Hey FDA, hands off my fitness tracker

Hey FDA, hands off my fitness tracker
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Two recent developments could significantly impact the future of health care in America. The first was widespread attention to Centers for Disease Control and Prevention (CDC) data showing that 94 percent of all COVID-19 deaths included other health conditions as a cause of death. The second was the news that a San Diego-based health system, Sharp, would start distributing Amazon’s new health and wellness tracker to some of their health plan members, and would work toward integrating the data into patient’s health records.

These two developments would not seem to be connected, but they may end up being significant building blocks in the transformation of America’s health care system from one that is focused almost exclusively on treating disease to one that gives equal importance to staying healthy.

The coronavirus pandemic is causing people to be much more conscious about their health. A survey of American adults by Samueli Integrative Health Programs and The Harris Poll showed that 80 percent of participants intended to be more mindful of their health practices after the pandemic.


This increased interest in health and wellness is accompanied by the adoption of health wearables by many Americans. A Gingrich 360 survey of 1,000 voters, conducted by the Winston Group in March, showed that over one-third own a wearable device to track fitness and health goals.

Wellness-focused wearables such as FitBit, Apple Watch, Oura Ring, WHOOP and Amazon Halo are helping people to better manage their health — particularly by helping them develop healthy sleep routines, get enough exercise, monitor what they eat, and manage their stress levels. This year, professional sports leagues are experimenting with using trackers to try to detect coronavirus symptoms in players.

As these devices become more sensitive and add capabilities, it only makes sense that your doctor advises you on how to respond to the information the wearables provide and, if useful, has access to the data. Our Gingrich 360 poll found that, almost by a two-to-one margin, Americans were comfortable with the idea of sharing data from their health wearables with their doctors.

Keeping patients healthy and away from the hospital comes at a perfect time, with the heightened interest in staying healthy because of the coronavirus pandemic. It would not be surprising to see more health systems, like Sharp in San Diego, that have their own insurance announcing similar initiatives.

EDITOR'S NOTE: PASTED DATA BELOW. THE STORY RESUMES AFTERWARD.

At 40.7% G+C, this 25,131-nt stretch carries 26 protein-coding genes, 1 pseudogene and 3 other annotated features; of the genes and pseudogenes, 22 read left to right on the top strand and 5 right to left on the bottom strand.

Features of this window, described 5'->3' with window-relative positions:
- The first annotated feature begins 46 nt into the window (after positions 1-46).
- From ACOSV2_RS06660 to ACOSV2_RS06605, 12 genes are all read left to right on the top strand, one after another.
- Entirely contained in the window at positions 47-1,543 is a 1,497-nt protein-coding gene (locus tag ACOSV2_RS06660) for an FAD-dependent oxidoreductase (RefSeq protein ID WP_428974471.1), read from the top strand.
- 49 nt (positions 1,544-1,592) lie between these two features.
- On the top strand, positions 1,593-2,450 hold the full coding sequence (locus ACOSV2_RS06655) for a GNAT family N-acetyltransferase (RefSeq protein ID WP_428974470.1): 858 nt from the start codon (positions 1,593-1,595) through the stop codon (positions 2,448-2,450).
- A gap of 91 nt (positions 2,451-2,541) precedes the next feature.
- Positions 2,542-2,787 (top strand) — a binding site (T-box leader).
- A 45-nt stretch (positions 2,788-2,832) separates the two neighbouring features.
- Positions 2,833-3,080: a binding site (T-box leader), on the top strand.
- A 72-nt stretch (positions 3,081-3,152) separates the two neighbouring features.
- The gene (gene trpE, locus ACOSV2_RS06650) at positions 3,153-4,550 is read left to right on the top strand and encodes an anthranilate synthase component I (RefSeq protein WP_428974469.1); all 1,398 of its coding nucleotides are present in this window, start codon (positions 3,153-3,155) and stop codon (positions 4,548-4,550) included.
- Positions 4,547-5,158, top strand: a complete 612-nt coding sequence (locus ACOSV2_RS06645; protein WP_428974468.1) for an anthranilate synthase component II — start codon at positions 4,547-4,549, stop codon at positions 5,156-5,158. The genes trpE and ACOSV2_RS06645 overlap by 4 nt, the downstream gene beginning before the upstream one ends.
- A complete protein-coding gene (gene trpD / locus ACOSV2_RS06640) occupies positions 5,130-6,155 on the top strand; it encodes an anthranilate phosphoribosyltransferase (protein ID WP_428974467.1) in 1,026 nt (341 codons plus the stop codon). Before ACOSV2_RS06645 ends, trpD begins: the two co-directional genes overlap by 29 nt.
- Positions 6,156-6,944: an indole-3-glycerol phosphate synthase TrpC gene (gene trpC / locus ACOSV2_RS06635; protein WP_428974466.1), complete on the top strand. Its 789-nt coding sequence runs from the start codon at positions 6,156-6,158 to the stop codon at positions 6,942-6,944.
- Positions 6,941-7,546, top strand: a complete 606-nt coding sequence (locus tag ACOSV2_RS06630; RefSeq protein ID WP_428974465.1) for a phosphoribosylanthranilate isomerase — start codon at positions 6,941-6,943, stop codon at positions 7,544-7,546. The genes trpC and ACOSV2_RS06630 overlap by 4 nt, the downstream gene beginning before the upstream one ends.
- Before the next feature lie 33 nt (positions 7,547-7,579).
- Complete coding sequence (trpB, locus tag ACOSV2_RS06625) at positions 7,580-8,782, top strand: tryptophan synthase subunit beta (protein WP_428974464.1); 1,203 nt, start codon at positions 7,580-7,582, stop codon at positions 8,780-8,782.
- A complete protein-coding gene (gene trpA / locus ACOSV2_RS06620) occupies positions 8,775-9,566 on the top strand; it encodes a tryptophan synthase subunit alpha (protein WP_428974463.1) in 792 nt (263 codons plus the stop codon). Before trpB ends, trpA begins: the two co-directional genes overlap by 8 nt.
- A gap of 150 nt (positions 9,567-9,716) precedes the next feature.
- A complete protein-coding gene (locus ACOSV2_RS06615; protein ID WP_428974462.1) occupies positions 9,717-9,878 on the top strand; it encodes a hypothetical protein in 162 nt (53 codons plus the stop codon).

However, with this step forward in integrating data from commercial health wearables into a patient’s relationship with their doctor, there are some dangers.

The biggest threat to progress is that the use of data by health care professionals to diagnose illnesses and recommend treatment could cause health and wellness wearables to cross into the realm of “medical devices,” which would put them under the regulatory thumb of the Food and Drug Administration (FDA). In fact, this intrusion already may have begun. The FDA has required apps that use the heart rate monitors of popular health wearables to detect atrial fibrillation to undergo agency review and approval.

One reason we have seen so much innovation in the commercial health wearable space has been the relatively light regulatory burden. It would greatly disrupt that progress if the FDA made it difficult to continue innovating by dumping layers of bureaucracy and regulations onto their development.

To continue the cycle of innovation and move health care forward in America, health wearables geared toward wellness must stay in the realm of commercial devices. There is plenty of precedent for medical professionals utilizing a patient’s commercial products to aid them in providing services.

For example, it is common for podiatrists to examine the wear pattern on a patient’s running shoes to help diagnose the cause of their foot pain, recommend treatment, and help them correct the issue. Even though the doctor used the shoes to help diagnose an injury, nobody would suggest that the shoes are medical devices.

Wellness-focused wearables should be thought of the same way: as commercial health devices controlled by the patient, whose information patients can choose to share with their doctor or their health plan to enhance their care.


A public policy that maintains the light regulatory burden on the health and wellness wearables market would allow for continued innovation in the space and be a key driver of the migration of our health care system to one that is focused on maintaining health through preventative care.

This much more health- and wellness-focused health system ultimately could make Americans more resistant to pandemics such as COVID-19, and help them be happier, more productive and more prosperous.

Joe DeSantis is chief strategy officer and director of the BetterCare Project at Gingrich 360.